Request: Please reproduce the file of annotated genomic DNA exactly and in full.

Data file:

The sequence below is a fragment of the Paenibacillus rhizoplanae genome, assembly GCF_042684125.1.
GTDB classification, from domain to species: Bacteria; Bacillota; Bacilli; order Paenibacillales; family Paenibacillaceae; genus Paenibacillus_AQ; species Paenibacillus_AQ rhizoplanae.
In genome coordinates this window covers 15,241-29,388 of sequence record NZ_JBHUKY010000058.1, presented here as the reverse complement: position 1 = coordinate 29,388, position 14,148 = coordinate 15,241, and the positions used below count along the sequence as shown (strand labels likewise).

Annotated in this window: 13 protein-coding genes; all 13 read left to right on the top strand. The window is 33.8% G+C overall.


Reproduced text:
The sequence below is a fragment of the Paenibacillus rhizoplanae genome, assembly GCF_042684125.1.
GTDB classification, from domain to species: Bacteria; Bacillota; Bacilli; order Paenibacillales; family Paenibacillaceae; genus Paenibacillus_AQ; species Paenibacillus_AQ rhizoplanae.
In genome coordinates this window covers 15,241-29,388 of sequence record NZ_JBHUKY010000058.1, presented here as the reverse complement: position 1 = coordinate 29,388, position 14,148 = coordinate 15,241, and the positions used below count along the sequence as shown (strand labels likewise).

Annotated in this window: 13 protein-coding genes; all 13 read left to right on the top strand. The window is 33.8% G+C overall.